The Cambodian Wildlife Sanctuary was created to protect elephants and other endangered animals of the region and to conserve their natural habitat. Read More >
David and Pam Casselman
Julie and Gilbert Alexandre
Richard Mc Lellan M.D.
Elephants in circuses are routinely beaten with bull hooks and electric prods while being trained. These intelligent, social animals can live their entire lives in circus trailers. The majority of the time, they are chained up, unable to move in any direction.
In captivity, elephants often endure severe physical and psychological suffering. Circuses use deprivation, pain and physical force to control the creatures — means that have been denounced by Amnesty International as torture.
Elephants are transported from town to town shackled by their front and back legs so they cannot take a step. They are forced to eat, sleep, and defecate in the same small trailers, in extreme temperatures, where they can be kept for more than 24 hours at a time, all for 10 minutes of human entertainment during an average circus performance.
Elephants In Crisis' goal is to remove all elephants from the exploitation and inhumanity of circuses and to place them into protected sanctuaries. Through protest, support of community-based actions and awareness campaigns, the End Circus Exploitation program works to end the captivity, abuse and mistreatment of elephants in circuses in the U.S. and around the world.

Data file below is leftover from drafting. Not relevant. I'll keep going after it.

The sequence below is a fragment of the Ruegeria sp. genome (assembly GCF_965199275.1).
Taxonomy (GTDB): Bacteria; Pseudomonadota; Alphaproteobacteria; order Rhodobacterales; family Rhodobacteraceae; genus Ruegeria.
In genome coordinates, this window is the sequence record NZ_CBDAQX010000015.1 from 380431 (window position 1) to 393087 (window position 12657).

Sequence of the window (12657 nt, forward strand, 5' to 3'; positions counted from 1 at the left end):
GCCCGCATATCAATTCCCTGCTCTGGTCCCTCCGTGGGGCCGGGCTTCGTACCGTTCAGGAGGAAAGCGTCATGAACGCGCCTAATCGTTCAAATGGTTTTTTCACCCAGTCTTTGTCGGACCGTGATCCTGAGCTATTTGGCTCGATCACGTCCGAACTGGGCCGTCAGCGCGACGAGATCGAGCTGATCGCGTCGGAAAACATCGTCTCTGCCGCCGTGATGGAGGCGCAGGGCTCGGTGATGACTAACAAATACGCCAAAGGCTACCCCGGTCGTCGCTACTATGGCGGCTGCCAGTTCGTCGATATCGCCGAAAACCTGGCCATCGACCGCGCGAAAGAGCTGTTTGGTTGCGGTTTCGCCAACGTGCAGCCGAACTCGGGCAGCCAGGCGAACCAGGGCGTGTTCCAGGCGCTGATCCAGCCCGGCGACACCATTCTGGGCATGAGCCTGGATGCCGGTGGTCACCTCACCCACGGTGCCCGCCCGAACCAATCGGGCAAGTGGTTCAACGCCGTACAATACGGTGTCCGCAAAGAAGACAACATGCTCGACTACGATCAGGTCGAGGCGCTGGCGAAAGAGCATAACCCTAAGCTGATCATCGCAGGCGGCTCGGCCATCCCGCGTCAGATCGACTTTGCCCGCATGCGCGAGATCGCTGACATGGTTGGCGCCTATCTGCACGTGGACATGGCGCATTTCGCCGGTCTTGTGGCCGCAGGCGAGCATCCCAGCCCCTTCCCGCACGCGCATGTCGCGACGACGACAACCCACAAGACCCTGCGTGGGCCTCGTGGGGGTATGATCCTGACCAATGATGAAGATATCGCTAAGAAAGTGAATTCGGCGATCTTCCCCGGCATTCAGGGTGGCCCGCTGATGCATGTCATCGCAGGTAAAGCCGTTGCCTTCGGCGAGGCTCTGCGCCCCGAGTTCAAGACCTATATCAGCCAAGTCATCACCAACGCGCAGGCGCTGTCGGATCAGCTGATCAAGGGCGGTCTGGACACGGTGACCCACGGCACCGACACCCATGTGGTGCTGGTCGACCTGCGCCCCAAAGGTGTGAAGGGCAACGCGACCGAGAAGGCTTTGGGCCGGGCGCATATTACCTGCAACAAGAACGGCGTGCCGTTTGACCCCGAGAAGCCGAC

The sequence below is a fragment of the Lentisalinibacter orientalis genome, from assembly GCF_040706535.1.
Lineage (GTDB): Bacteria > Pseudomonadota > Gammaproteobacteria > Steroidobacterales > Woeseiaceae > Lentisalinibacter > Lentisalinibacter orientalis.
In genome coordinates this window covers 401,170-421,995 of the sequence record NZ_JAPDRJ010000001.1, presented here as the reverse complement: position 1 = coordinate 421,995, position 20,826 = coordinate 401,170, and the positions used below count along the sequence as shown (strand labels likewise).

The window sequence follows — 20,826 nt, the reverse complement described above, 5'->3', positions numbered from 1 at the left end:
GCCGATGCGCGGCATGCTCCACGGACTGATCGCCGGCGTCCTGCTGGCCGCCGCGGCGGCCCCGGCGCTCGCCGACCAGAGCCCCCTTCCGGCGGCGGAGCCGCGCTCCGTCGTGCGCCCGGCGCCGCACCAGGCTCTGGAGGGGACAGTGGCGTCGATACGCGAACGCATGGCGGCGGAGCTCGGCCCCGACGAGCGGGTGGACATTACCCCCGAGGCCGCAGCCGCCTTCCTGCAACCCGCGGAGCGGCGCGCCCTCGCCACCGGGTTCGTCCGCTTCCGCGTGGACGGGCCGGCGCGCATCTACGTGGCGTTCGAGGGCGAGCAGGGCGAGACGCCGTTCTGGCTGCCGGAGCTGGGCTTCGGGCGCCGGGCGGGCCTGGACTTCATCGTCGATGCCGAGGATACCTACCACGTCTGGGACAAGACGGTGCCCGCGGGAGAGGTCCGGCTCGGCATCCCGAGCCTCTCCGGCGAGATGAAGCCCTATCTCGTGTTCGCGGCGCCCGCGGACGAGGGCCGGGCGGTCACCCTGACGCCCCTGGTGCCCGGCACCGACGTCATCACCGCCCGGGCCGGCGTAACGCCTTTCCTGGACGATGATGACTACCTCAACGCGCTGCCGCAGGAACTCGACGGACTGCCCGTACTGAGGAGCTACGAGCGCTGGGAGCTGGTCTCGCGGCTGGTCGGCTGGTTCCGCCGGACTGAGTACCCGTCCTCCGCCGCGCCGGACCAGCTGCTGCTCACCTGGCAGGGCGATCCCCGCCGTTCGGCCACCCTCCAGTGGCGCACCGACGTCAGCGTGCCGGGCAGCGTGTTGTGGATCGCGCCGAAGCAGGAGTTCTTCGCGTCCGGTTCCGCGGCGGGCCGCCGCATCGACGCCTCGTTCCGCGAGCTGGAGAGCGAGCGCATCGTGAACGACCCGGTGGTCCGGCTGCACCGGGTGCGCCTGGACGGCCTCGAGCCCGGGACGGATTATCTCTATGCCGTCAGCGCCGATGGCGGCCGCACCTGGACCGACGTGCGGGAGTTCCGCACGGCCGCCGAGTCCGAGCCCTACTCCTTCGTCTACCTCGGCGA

In parts of Asia, elephants have traditionally been used as living tractors and bulldozers by farmers and loggers. Other 'broken' elephants are used as a novelty to increase the amount of money beggars can collect on city streets. Read More >>
Elephant poaching and the illegal trade in ivory is a multi-million dollar business, often run by highly organized criminal networks. Every year nearly 4,000 elephants are killed to sustain the illegal ivory trade. Read More >>
Elephants in the wild can travel up to 50 miles a day with their family groups. Zoo environments cannot meet the social and physical needs of these intelligent and majestic creatures. Read More >>
Given their need to roam and their varied dietary requirements, elephants will not have enough open space to sustain themselves in the near future if the amount of viable habitat in Africa and Asia continues to shrink at current rates. Read More >>